I wrote my book for senior data leaders who know they need help improving their data but aren’t sure where to start. I read so many articles about AI but almost none about the data that’s needed to make it succeed. I’d love for my book to be the first step leaders take toward using AI in an accessible way and making it accessible for their colleagues as well.

In what ways does your book approach the industry differently than others?

My years of working with data as an author, analyst, and systems designer have taught me that data quality isn’t a technical problem. It’s a cultural change that you embed throughout your organization. This is a very different approach than the industry norm, which is to deploy and then “do data governance later.” When I hear from readers that my book helped change their minds, I feel like I’m doing my part to help design more ethical AI.

What’s one thing you wish you had known before writing your book?

I wish I had known how much marketing and PR I’d have to do on my own. As a first-time author, I thought my publisher would have an in-house PR team to promote my book to corporate sponsors, industry conferences, and relevant podcasts. The truth is that publishers are all strapped for cash, and they rely on you—the author—to do your own book PR. 

I went with a small tech book publisher, but my friend who published a book with a huge publisher said they did basically nothing to promote his book. He spent his whole advance on PR representation. I’ve invested substantial money and time promoting my own book to get it in front of the right audiences. I should break even and start earning more than I’ve spent by the end of the year, but investing in your own book PR is something I think authors should know about.

Which podcasts have been most helpful to you?

I love the podcast Hello Monday hosted by Jessi Hempel for LinkedIn. It’s a podcast about how work is always changing and how we can adapt to these changes. The topics are diverse, the guests are always insightful, and I love Jessi as a host.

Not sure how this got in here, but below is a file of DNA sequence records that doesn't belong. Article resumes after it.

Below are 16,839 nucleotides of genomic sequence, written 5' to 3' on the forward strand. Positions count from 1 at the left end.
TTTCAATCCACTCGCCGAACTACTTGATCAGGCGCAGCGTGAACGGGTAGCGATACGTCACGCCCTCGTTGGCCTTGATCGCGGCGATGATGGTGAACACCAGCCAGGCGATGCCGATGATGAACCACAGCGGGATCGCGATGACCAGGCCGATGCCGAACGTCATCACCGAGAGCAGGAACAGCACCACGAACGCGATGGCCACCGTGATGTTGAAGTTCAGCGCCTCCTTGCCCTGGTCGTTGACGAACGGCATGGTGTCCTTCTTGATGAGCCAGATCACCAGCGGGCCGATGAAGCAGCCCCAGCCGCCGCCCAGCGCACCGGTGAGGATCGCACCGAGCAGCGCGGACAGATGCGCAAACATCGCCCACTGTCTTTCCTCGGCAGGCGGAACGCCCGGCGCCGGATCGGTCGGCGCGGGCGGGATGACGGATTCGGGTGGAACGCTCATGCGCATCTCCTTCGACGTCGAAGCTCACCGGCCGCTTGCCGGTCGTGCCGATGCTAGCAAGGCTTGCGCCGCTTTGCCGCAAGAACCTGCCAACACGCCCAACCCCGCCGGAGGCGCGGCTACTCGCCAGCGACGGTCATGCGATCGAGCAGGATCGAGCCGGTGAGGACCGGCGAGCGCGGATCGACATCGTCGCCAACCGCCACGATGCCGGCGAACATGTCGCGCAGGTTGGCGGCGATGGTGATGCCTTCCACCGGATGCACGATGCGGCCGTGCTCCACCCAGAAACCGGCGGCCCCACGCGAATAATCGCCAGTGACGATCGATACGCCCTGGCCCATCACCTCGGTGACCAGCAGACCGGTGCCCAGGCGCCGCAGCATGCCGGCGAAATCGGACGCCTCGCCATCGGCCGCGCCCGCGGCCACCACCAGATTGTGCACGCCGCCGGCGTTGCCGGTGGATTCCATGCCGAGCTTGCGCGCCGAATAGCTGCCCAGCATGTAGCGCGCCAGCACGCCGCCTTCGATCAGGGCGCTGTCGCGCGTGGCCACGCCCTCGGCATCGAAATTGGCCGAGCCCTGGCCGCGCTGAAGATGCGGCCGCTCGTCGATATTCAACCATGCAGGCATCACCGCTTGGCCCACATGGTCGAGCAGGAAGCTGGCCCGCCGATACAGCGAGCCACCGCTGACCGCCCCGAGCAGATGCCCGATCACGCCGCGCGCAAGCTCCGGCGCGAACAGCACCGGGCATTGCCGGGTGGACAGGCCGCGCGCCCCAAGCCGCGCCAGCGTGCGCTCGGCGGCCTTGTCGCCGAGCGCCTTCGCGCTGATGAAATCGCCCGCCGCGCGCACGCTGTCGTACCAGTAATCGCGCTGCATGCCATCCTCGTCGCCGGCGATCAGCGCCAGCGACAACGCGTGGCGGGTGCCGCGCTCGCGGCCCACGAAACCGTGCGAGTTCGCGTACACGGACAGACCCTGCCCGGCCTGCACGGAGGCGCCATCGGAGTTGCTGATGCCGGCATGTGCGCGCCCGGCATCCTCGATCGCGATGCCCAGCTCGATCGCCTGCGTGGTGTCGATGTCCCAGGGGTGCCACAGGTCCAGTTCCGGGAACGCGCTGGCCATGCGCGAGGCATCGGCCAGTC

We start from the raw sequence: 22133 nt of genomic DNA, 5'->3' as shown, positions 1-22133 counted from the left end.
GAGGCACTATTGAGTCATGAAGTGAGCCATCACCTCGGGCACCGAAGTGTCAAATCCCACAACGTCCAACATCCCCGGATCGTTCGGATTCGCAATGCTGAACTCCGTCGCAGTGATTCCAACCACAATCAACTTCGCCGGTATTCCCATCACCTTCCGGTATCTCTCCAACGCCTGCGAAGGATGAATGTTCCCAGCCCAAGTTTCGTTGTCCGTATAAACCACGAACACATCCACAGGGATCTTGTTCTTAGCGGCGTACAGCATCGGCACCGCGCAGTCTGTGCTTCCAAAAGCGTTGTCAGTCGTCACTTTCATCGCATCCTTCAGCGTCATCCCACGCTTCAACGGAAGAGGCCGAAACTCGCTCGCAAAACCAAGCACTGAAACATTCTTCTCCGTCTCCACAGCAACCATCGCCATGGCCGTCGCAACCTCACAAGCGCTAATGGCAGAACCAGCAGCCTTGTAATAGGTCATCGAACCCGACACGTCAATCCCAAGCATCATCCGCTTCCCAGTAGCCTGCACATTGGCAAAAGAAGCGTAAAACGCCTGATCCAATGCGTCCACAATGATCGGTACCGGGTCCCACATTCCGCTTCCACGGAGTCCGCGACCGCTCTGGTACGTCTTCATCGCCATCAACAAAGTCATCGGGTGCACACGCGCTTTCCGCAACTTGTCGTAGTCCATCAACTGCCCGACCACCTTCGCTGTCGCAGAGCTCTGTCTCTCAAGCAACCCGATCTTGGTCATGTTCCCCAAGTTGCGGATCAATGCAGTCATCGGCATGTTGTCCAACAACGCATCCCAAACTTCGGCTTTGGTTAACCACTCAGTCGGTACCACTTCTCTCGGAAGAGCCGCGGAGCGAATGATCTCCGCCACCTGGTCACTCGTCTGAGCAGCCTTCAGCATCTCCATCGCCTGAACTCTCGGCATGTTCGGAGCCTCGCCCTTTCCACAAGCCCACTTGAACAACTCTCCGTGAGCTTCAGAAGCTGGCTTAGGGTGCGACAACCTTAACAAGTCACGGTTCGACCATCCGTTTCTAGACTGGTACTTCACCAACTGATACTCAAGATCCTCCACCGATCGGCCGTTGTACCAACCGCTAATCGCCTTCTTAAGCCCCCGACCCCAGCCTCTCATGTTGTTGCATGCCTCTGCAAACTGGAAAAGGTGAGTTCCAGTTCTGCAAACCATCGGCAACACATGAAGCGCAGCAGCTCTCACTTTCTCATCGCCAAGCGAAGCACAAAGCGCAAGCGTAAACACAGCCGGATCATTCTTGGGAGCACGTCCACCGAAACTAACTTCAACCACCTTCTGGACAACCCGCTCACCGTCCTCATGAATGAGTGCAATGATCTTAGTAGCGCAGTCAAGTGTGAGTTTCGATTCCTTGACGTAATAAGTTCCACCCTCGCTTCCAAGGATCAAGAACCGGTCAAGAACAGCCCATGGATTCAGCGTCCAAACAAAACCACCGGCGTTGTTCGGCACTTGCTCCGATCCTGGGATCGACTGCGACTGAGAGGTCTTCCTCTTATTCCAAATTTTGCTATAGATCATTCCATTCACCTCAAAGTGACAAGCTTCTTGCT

I also really like listening to a podcast called The Anxious Achiever, which discusses how to balance work with mental health. Whether you have a diagnosed mental health disorder or not, I think we can all benefit from its advice. We need to make these conversations more mainstream.

What’s something you do outside of work that makes you a better leader?

I’ve fostered more than 10 dogs in the last two and a half years, and I’ve adopted two. Fostering dogs feels synonymous with work since I’m mostly remote. Having them here reminds me to take much-needed breaks, which I’m not great about doing on my own.

It also gives me something to prioritize beyond my laptop. I think there’s huge value in being a caregiver—whether it’s for kids, parents, pets, or even plants. Focusing on someone else’s needs takes you beyond yourself and your daily grind.

What advice would you give someone starting out on the journey you’re on?

I would encourage aspiring authors to set consistent, attainable goals to help juggle their jobs with writing. Years before writing my own book, I read the advice to write 200 lousy words per day, courtesy of Mark Manson. I found that to be a good goal post for me while still being adaptable. 

For instance, there were days when I needed to do more research than writing or when 200 words was unattainable. During weeks when I couldn’t meet my daily word counts, I’d make up for it by writing 1,400 to 1,600 words on a weekend morning or afternoon. This flexibility allowed me to shift my approach and still turn in my chapters on time.